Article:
Parliament Video: Jenny in the House: Collective Bargaining is a Constitutional Right

On November 23, 2018, Jenny rose to speak up for postal workers:

Jenny Kwan Vancouver East, BC

"Madam Speaker, I will be splitting my time with the member for Drummond.

Before I get into the substance of the bill to be debated later tonight, I would first like to thank the postal workers for their work. I remember how excited I was as a young kid when I went to the mailbox and saw mail. I was particularly excited whenever I found mail with my name on it. I will never forget that or how important the postal workers are in the service they provide to all of us.

Because I travel a lot in my job, I am away from my children a lot. From time to time, especially when my kids were little, I would pop a letter, a card, or something into the mail for them. At two years old and three years old, they would get mail delivered to them. Sometimes the mail would arrive when I was already back home, but the delight in their eyes when they received that package, letter or card was something else. I think about the postal workers all the time, the work they do and how hard it is. I do not think any of us can really know how hard their job is until we have walked in their shoes.

I complain about carrying my bag when it is loaded with stuff, as shoulder hurts and my back aches. I think about the postal workers who every day, no matter what the weather is like, carry their mail carrier bags full of stuff and deliver it to our homes. They are kind of like Santa Claus to me. It is what they do every day.

As the member of Parliament for Vancouver East, I absolutely rely on them to deliver my letters to constituents, our ten percenters as we call them. I rely on them to deliver information to our constituents to let them know what we are doing, and for the information our constituents send back to us with their comments. They play a critical role in assisting me in doing my job. That is who we are talking about today. I want to thank them and tell them how much I appreciate them.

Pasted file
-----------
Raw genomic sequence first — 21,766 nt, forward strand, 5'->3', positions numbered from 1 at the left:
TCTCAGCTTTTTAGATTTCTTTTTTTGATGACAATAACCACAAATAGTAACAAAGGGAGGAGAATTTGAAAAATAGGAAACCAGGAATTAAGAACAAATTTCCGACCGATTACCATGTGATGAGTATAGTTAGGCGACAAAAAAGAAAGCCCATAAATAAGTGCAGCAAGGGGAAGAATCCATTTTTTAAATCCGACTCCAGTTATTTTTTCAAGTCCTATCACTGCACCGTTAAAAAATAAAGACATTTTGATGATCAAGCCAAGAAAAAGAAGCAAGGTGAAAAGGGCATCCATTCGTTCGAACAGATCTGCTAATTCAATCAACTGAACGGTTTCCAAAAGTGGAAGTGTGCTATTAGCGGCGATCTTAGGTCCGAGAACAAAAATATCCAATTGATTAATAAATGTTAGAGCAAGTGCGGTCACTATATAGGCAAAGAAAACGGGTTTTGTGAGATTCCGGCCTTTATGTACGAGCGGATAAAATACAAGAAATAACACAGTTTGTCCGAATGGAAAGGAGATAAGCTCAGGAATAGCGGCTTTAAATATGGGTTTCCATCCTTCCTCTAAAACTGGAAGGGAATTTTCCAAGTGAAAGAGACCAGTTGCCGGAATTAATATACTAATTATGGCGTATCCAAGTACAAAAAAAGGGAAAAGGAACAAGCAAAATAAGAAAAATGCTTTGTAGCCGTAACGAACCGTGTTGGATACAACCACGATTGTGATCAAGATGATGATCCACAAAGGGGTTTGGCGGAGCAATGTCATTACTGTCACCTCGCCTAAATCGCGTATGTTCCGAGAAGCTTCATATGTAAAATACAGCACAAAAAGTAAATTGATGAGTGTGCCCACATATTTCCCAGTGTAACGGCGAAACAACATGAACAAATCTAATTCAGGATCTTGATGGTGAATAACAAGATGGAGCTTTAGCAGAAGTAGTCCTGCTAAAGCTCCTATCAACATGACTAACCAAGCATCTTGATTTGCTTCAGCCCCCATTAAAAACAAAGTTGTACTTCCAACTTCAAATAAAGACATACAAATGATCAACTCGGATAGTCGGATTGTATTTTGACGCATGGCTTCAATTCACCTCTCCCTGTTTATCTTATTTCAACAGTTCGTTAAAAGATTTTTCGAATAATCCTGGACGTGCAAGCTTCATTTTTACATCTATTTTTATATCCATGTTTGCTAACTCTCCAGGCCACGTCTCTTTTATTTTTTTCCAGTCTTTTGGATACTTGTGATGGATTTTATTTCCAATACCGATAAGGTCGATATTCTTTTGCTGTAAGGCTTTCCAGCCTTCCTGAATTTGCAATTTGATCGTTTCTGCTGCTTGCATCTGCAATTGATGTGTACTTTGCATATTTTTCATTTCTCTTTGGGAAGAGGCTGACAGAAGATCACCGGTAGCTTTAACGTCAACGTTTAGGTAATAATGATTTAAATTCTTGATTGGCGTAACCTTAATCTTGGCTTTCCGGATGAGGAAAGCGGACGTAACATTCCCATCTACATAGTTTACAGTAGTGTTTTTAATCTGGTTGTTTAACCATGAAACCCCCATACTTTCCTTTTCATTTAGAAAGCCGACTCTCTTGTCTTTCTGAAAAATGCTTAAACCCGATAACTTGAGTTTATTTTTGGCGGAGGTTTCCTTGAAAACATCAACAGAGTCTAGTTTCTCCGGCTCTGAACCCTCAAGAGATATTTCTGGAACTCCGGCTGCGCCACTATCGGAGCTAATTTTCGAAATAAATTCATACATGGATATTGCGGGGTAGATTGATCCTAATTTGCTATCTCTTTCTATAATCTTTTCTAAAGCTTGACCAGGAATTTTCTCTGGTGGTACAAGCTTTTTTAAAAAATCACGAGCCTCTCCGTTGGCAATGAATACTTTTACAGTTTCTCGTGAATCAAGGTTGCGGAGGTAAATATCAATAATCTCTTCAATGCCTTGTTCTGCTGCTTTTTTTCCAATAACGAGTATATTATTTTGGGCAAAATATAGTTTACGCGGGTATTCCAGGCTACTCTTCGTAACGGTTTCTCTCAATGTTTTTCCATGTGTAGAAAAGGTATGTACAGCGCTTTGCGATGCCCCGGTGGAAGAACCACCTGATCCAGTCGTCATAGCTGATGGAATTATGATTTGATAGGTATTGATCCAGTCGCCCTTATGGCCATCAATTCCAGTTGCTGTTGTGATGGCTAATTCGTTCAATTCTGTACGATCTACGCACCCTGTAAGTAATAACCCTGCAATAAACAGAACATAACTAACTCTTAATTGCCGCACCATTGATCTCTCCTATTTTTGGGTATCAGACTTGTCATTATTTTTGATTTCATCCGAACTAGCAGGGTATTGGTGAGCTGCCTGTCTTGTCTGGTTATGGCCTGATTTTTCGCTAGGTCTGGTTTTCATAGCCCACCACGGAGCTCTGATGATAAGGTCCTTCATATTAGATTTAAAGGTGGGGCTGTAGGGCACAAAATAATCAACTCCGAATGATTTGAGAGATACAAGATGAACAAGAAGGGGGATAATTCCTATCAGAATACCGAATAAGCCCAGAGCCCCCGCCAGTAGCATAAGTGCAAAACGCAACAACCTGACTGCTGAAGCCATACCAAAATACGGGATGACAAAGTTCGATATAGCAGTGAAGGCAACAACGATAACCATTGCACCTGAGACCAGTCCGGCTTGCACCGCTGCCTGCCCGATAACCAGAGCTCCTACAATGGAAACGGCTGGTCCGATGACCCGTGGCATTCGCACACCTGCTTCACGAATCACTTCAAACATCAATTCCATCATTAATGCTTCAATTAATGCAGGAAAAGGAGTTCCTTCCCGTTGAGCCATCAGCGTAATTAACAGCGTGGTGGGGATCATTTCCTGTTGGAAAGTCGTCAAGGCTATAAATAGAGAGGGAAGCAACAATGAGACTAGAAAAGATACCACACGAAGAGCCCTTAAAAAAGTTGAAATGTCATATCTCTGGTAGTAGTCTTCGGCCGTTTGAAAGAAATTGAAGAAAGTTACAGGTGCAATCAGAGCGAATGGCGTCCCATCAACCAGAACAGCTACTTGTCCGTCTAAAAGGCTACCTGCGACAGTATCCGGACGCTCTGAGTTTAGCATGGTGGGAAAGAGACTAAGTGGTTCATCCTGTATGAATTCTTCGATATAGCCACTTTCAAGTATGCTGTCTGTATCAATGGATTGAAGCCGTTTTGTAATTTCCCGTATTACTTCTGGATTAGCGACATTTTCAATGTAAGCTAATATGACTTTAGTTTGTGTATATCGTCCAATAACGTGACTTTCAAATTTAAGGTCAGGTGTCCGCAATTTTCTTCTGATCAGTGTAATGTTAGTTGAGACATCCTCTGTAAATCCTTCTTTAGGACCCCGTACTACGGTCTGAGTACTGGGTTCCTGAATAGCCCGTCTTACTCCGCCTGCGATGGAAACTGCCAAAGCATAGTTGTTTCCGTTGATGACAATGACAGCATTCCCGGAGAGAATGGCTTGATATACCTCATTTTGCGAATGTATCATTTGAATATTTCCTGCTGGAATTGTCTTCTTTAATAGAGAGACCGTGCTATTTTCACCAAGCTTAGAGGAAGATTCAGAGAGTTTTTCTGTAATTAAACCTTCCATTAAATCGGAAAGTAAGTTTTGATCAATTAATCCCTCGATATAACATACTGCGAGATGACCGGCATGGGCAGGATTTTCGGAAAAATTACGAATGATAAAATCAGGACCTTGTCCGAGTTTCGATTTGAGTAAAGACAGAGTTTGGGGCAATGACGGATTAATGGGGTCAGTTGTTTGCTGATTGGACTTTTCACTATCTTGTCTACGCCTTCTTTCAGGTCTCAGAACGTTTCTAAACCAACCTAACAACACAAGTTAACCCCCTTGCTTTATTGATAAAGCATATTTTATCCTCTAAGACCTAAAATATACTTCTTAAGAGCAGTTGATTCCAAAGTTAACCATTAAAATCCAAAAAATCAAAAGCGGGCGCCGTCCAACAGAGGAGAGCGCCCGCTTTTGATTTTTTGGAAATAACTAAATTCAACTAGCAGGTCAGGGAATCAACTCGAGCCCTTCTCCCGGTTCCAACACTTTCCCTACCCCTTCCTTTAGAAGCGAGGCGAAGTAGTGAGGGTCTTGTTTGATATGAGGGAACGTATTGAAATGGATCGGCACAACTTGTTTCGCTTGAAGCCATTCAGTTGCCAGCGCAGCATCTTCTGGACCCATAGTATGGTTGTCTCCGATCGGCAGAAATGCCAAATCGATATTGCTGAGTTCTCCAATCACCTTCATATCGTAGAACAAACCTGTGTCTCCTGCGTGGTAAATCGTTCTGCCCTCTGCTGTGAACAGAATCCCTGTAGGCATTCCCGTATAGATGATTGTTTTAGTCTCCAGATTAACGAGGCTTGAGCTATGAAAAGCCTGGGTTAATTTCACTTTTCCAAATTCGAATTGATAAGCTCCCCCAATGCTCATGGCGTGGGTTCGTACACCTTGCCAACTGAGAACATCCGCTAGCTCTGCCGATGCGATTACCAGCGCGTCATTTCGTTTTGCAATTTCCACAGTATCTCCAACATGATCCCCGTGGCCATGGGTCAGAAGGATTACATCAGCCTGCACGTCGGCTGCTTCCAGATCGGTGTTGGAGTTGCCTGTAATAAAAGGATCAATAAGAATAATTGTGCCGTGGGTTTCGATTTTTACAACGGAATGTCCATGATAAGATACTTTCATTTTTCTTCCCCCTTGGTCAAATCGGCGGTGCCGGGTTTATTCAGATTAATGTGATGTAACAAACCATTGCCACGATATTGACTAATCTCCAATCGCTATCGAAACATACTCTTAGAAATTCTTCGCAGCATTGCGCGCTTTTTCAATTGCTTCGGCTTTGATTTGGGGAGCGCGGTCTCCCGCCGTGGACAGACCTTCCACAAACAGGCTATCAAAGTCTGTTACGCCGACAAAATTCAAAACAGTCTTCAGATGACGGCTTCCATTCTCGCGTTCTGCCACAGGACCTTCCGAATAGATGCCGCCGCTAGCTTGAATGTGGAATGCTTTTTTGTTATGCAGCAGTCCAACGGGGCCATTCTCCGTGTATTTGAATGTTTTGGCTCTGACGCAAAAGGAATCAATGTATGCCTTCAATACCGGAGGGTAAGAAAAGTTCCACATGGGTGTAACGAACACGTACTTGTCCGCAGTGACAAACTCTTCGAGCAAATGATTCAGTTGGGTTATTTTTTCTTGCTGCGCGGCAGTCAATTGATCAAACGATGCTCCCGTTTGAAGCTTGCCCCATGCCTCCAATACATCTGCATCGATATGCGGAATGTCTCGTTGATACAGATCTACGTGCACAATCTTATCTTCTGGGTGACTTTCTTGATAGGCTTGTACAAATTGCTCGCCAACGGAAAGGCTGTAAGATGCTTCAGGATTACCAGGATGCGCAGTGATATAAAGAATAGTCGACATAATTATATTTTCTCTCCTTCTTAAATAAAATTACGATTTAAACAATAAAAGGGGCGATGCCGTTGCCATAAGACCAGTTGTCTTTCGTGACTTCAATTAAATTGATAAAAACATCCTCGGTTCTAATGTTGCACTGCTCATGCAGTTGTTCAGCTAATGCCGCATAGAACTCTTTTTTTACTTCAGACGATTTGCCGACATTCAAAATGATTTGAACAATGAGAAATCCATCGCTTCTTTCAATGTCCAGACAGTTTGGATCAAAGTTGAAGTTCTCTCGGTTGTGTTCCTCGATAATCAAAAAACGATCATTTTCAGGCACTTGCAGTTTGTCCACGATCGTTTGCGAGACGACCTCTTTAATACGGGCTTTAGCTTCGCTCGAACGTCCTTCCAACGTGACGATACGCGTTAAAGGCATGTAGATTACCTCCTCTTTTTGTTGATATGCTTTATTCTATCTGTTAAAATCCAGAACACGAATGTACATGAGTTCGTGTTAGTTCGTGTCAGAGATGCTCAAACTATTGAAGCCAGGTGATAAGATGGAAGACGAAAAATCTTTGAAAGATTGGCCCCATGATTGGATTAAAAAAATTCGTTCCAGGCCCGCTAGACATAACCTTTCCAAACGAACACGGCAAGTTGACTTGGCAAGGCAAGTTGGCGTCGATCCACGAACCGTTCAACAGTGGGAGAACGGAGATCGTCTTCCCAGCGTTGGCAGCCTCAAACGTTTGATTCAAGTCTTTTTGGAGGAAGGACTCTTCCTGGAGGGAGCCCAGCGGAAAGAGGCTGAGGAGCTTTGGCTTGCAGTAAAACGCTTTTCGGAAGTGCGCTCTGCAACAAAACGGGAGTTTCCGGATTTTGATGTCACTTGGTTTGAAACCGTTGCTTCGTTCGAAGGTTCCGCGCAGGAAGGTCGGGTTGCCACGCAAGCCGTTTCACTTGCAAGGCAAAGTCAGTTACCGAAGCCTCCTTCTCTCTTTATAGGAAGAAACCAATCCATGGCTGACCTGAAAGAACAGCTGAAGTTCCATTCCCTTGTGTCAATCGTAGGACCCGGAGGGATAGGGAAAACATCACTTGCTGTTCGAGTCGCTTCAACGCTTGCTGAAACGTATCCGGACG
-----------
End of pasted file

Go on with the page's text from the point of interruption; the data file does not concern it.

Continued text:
With that appreciation, as a parliamentarian, it is my role to ensure that their rights are not being trampled on. Yesterday and today, I sat in the House listening to speech after speech by the Liberals, who were crying crocodile tears about how they do did want to wield the big hammer with their draconian back-to-work legislation for Canada's postal workers.

It was funny how each speech was a template of the same talking points, devoid of reflection on what the real issues are for postal workers and what they are fighting for. It is funny how all of the Liberal members are somehow oblivious to the fact that when the government signalled two weeks ago that it would bring in back-to-work legislation, it would be actively undermining the essence of the collective bargaining process. It is funny how even yesterday, when the minister of labour was confronted about her stacking the deck against the workers and their right for better working conditions, she said with a straight face that she and her government were on the side of workers.

There is no question that when the Liberals set the stage for their back-to-work legislation on Thursday with their motion, they were speaking loudly and clearly to Canada Post's management that there was no need to even show up at the bargaining table, to bargain in good faith, to listen to workers' concerns about working conditions. The Liberals were saying that they had management's back. That is the message the Liberals gave to management, and all management needs to do is to run out the clock. That is the message none of the Liberals will acknowledge has been given.